MTA Annual Meeting highlights
Delegates to the MTA Annual Meeting, held May 11 and 12 in Boston, reelected President Paul Toner and Vice President Timothy Sullivan, approved the annual budget and were addressed by recommended candidates Elizabeth Warren and Joseph P. Kennedy III. MTA Friend of Education awards were conferred on Congressmen Barney Frank and John Olver and the MTA Friend of Labor Award on Secretary of Labor Joanne Goldstein.
Following a brief list of business items, the Saturday business session opened with a rousing speech from MTA's recommended candidate for U.S. Senate, Elizabeth Warren, who emphasized the importance of public education in preserving the American Dream. Warren was a special needs teacher in a public school before going to law school.
"I'm someone who believes we need a strong cop on the beat to make sure someone doesn't steal your purse on Main Street or your pension on Wall Street," Warren told the crowd.
Retiring Congressman Barney Frank was honored as an MTA Friend of Education for his many years defending public service and reining in financial service giants. Fellow retiring Congressman John Olver, who could not attend the Annual Meeting, was also honored with the Friend of Education award.
In introducing Frank, MTA President Paul Toner said: "The list of issues he has taken on is long and impressive. He has been out front on civil rights, civil liberties, affordable housing, job recovery, environmental protection, Social Security fairness, women’s reproductive health issues, financial reform, health care, public education at all levels, and financial debt.
"Frank, the first member of Congress to come out as a gay man, has long championed civil and gay rights. He recently told The Boston Globe that his decision to come out in 1987 was calculated, because the only way to fight prejudice is to serve as an example. 'Prejudice is based on ignorance,’' he said. 'And the best way to counterbalance it is with a living example, with reality. At the time, of course there were gay politicians, but we had been very successful in hiding who we were. And by hiding we inadvertently helped perpetuate the stereotypes about us. So I had to do it.'"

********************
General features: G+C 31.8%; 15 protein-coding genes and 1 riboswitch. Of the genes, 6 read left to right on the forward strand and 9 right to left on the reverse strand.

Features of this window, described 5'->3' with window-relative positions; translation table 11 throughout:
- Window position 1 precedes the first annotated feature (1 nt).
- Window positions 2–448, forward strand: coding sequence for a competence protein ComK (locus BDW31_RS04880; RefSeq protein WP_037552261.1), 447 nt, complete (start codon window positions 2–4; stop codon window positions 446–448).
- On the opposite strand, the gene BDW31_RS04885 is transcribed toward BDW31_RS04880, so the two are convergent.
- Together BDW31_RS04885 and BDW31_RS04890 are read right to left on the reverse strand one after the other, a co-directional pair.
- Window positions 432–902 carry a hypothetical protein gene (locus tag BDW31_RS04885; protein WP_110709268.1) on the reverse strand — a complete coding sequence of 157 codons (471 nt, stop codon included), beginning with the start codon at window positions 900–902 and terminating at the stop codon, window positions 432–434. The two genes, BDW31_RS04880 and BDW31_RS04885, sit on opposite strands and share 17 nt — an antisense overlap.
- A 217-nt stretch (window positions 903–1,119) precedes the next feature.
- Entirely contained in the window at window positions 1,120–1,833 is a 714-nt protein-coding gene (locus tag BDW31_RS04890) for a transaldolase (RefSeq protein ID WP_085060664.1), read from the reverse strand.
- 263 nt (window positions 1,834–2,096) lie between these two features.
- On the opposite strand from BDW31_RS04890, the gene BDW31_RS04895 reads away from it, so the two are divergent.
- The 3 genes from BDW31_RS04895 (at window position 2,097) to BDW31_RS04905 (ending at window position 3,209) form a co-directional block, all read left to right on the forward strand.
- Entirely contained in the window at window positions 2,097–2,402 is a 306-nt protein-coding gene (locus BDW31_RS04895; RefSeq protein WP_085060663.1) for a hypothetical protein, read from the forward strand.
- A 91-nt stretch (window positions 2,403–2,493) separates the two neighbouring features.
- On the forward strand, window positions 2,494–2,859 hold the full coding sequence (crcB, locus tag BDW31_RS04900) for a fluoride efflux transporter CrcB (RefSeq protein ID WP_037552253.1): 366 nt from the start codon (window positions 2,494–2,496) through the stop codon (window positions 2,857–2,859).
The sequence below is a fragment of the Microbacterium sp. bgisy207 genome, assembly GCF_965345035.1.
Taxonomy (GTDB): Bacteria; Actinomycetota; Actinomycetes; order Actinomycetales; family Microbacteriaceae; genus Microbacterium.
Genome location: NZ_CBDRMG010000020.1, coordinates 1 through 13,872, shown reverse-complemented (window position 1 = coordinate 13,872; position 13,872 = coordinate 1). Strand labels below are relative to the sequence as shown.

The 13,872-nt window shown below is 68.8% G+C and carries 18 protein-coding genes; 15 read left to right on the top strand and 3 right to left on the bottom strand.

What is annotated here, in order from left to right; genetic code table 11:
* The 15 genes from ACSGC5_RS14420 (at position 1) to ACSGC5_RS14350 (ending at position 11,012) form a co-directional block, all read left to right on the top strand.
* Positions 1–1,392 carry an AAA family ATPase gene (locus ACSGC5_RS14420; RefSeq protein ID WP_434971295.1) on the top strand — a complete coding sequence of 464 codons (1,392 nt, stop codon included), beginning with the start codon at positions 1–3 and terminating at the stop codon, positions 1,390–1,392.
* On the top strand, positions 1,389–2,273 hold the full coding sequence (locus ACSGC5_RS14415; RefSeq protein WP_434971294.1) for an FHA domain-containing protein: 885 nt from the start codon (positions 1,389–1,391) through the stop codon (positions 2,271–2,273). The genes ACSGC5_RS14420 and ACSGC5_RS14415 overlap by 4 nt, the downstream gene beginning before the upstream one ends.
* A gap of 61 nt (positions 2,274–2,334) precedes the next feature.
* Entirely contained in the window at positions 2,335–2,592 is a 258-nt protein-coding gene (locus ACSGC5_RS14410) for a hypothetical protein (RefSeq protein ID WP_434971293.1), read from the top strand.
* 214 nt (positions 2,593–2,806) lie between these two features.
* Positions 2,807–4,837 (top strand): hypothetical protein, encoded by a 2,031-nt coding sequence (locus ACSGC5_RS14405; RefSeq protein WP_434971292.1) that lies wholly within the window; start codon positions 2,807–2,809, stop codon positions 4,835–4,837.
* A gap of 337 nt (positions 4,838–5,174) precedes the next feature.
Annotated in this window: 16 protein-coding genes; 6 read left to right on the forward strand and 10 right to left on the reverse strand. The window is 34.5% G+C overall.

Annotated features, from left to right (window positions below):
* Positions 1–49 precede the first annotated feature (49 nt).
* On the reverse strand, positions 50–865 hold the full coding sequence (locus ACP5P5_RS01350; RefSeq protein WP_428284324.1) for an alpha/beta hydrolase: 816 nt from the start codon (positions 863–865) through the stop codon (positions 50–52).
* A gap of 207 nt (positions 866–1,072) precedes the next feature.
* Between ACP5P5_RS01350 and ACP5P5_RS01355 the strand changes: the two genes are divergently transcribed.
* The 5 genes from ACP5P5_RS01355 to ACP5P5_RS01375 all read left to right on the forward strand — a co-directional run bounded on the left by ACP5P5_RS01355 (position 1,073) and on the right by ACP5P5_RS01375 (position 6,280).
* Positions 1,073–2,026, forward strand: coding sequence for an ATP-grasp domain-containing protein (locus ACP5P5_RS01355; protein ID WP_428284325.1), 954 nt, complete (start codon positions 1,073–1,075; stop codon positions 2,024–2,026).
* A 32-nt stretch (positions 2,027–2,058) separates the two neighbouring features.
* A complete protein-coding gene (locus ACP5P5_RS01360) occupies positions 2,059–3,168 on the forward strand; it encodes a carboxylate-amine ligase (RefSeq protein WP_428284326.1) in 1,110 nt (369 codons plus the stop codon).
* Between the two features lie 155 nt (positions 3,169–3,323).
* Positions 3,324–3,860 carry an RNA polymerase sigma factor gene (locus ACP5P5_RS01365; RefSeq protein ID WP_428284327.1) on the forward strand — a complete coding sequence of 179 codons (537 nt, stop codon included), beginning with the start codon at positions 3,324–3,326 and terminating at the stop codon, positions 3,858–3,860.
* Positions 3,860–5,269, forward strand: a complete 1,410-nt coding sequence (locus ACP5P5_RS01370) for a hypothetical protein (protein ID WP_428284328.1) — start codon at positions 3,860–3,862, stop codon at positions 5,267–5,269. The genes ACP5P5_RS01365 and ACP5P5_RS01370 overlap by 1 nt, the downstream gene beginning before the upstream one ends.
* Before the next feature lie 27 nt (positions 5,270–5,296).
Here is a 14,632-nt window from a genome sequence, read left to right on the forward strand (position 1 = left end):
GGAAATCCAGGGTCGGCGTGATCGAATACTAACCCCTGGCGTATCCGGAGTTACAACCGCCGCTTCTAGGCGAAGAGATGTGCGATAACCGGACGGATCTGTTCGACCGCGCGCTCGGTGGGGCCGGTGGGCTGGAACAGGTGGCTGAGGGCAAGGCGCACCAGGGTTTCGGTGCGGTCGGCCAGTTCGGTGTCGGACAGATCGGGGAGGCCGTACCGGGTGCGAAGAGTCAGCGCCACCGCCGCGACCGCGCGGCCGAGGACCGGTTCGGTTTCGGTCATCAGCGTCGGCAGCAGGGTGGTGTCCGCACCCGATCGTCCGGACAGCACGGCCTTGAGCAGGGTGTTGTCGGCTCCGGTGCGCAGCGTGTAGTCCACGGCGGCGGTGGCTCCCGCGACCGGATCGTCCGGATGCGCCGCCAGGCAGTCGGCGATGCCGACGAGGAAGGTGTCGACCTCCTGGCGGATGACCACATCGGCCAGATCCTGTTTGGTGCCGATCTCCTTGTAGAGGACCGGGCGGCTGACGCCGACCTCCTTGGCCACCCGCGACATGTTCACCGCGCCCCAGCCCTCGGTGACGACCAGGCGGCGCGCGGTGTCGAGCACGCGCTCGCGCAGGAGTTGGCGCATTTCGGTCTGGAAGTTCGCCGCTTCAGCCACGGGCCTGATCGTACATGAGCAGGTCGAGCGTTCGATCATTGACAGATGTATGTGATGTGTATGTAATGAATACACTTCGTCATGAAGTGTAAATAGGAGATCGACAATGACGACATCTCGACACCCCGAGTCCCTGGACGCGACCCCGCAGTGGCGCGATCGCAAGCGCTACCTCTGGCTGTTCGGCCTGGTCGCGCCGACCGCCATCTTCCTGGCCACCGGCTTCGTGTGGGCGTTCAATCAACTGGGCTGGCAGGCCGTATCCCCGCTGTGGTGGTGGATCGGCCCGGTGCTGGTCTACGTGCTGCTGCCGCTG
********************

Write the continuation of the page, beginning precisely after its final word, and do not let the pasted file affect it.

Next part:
"Congressman Frank is known to be someone who will not suffer fools gladly," Toner said. "In fact, some of his colleagues in Congress have had to learn 'Barney Speak,' which means get to the point – and fast.'"
In accepting the award, Frank said he plans to turn the tables in retirement "and make fools suffer" in his new role as an advocate. Pledging to make sure that educators have the resources they need in the future, he said, "We have the money. We misallocate it."
Frank also gave a strong endorsement to Joseph P. Kennedy III to fill the retiring Congressman's seat. Kennedy also addressed delegates as MTA's recommended candidate for that seat.
Of Olver, Toner said: "During his tenure in office, John Olver has been ranked among the most liberal members of the House and has championed a wide range of issues that matter a great deal to working families. He has fought to increase workers’ rights and benefits, expand access to affordable health care and improve education and job training.
"He’s sought adequate funding for students and Massachusetts public schools. And he’s worked to increase the amount of aid available to students through Pell Grants and cut interest rates on college loans to ease the financial burden that young people are facing today."
Secretary Goldstein is the third recipient of MTA's Friend of Labor Award.
"Throughout her career in law and public service, Joanne has advanced the rights of workers to good jobs with living wages in safe workplaces. As Secretary of Labor, she oversees five important agencies: Unemployment Assistance, Career Services, Labor Standards, Industrial Accidents and Labor Relations," Toner said in his introduction.
"Joanne is not just a friend of labor in general, but of the MTA in particular. Shortly after she took office – before we had had a chance to reach out to her – she asked to meet with us so she could learn about our major labor concerns. Since then, she has been extremely generous with her time and expertise. She has been helpful to us on a range of issues, including helping us make the pension and municipal health insurance bills and regulations better than they otherwise would have been and helping us shape and advance our early childhood education organizing drive."
Adam Gray, the 2012 Massachusetts Teacher of the Year, talked about the extraordinary efforts needed to help low-income urban students reach their potential. He also stressed the importance of educating new members on the value of unions.
MTA delegates heard from Senate candidate Elizabeth Warren, Congressional candidate Joseph Kennedy and retiring Congressman Barney Frank.
Scenes from Annual Meeting
Toner and Sullivan Reelected